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Saturday October 20 2018
 
Funds of the Future

Financial Times August 9, 1999

by Daniel Bogler

 

      Could hedge funds become the mutual funds of tomorrow, a routine part of every investor's portfolio? Given their secrecy, perceived volatility and the bad press they have received over the past two years, that might seem unlikely. In fact, it is already starting to happen.

 

      The huge rise in Western stock markets this decade has left investors with a problem, albeit a nice one: where to put their money. In the US alone there are more than 2m high net worth individuals - the principal investors in hedge funds, who have the required $1m in investable assets. Together, they have more than $5 trillion of financial assets, Institutions, including pension funds and insurance companies, are in charge of another $10 trillion.

 

      These investors are becoming more sophisticated and thus increasingly willing to put money into "alternative investments" such as hedge funds in their search for market-beating returns.

 

      Because hedge funds can sell short, use leverage and take concentrated positions, they can produce those superior returns. Admittedly, they bear higher risks. But demographics is on their side as wealth passes from the conservative post-war generation to more risk-friendly Baby Boomers.

 

      These factors have fuelled growth in hedge fund assets from $20bn in 1990 to more than $170bn by 1996, according to a study by KPMG and RR Capital Management, a New York hedge fund. It predicts a further ten fold rise to $1,700bn by 2006. Meanwhile, the number of funds has risen from fewer than 500 to more than 2,500 in five years.

 

      But this has done little to modernise the industry. As private investment vehicles, hedge funds are exempt from many basic regulatory requirements, giving their managers broad discretion and little incentive to inform investors, whose money can be locked up for several years.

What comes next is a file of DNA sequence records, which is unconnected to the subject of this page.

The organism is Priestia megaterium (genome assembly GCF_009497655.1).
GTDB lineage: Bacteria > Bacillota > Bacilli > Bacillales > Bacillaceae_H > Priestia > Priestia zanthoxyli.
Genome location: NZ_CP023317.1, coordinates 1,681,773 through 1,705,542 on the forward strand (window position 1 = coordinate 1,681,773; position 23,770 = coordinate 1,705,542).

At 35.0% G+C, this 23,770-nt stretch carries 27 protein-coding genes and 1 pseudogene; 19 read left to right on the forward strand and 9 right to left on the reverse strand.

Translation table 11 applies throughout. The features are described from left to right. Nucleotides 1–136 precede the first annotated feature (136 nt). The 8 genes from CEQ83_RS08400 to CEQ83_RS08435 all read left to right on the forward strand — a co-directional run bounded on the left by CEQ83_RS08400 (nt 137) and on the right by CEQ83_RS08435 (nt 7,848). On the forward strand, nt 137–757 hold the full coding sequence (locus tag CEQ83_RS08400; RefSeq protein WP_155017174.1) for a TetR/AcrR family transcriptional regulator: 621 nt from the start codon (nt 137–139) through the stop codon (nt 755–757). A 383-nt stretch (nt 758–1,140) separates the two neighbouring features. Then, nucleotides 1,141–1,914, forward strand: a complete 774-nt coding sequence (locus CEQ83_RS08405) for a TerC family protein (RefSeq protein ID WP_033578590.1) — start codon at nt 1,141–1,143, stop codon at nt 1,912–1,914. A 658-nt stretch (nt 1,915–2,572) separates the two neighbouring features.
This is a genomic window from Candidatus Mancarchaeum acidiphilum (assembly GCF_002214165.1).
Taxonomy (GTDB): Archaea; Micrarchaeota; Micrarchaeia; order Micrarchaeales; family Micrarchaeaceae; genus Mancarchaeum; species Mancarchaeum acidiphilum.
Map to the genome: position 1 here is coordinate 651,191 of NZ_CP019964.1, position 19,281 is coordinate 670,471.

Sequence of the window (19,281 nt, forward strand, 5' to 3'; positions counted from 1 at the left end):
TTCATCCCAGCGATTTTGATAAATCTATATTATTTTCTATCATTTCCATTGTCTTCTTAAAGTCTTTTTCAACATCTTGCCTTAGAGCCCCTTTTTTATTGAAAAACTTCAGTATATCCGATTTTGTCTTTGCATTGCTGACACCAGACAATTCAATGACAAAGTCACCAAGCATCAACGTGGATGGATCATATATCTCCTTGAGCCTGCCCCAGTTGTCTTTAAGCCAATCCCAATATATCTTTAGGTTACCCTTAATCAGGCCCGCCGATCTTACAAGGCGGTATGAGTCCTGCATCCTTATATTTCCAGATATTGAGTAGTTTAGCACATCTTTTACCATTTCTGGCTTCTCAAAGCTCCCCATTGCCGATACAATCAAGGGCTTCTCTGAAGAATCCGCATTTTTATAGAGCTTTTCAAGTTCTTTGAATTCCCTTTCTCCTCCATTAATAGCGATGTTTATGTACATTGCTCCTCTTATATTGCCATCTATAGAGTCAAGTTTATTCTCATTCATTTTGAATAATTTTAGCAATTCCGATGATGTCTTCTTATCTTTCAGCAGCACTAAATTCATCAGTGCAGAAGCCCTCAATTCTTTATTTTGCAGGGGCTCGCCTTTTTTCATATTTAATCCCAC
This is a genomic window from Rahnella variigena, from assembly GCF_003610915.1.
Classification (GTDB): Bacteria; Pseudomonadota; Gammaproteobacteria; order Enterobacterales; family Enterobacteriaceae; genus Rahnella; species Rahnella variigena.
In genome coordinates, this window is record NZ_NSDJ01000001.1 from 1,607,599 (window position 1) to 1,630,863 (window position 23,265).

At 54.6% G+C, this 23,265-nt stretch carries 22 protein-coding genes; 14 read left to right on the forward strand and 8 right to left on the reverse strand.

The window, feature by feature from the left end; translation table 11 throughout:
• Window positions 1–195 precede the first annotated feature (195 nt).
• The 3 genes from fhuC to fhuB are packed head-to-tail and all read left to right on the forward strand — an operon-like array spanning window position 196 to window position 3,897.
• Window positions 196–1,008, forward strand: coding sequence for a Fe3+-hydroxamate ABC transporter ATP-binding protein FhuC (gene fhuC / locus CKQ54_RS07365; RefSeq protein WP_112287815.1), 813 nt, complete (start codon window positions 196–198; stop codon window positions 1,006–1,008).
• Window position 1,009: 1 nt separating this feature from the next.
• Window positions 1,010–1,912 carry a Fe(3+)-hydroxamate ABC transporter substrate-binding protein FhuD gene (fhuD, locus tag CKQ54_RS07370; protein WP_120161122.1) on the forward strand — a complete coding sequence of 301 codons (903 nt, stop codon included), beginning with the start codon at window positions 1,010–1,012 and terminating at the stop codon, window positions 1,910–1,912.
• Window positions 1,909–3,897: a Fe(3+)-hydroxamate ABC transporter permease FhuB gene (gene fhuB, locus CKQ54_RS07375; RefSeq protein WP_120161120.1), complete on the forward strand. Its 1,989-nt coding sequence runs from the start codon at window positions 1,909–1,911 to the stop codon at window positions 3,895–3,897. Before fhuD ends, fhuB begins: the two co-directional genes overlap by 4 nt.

While the top 15 per cent of funds, including George Soros' Quantum group and Julian Robertson's Tiger Management, control 80 per cent of managed assets, many are closed to new investment. Most funds are local, niche players with assets of less than $100m. Yet all carry their own marketing and support structures.

 

      This will change, according to Rama Rao, chief executive of RR Capital Management and co-author of the report. He predicts that sophisticated investors will put pressure on hedge funds to transform themselves into a global, institutionalised industry.

 

      "Hedge funds are now where mutual funds were in 1980, just before growth and consolidation took off," Dr Rao says.

 

      Promisingly, the US Securities and Exchange Commission now allows hedge funds to update investors on their performance over their web sites, more or less in real time, replacing outdated quarterly reports, It has also relaxed its rules to allow 499 investors in a limited partnership, the most common hedge fund structure, up from 99 two years ago. As transparency and accountability increase, however, so will competition, making it harder for small funds to justify their administrative overheads.

 

      Dr Rao predicts this will lead to the evolution of "families of hedge funds", where a group of funds with complementary strategies is run by one central operation. These families will look very similar to the big mutual fund houses.

 

      A number of caveats spring to mind. The near-collapse of Long-Term Capital Management will have put many people off hedge funds for good and has sparked talk of stricter regulation. It is also questionable how well these funds, many with short track records, would perform in a bear market.

 

      Having said that, research by Matthias Becker at St Gallen University in Switzerland suggests long-term performance of hedge funds averages between 17 and 20 per cent comparable with recent gains by the US stock market but above long-range nominal equity returns of about 10 per cent.

 

      The quid pro quo is higher risk of course, though they can actually help diversify an investor's portfolio, thus reducing overall volatility. You may not be comfortable investing in hedge funds, but your children probably will.


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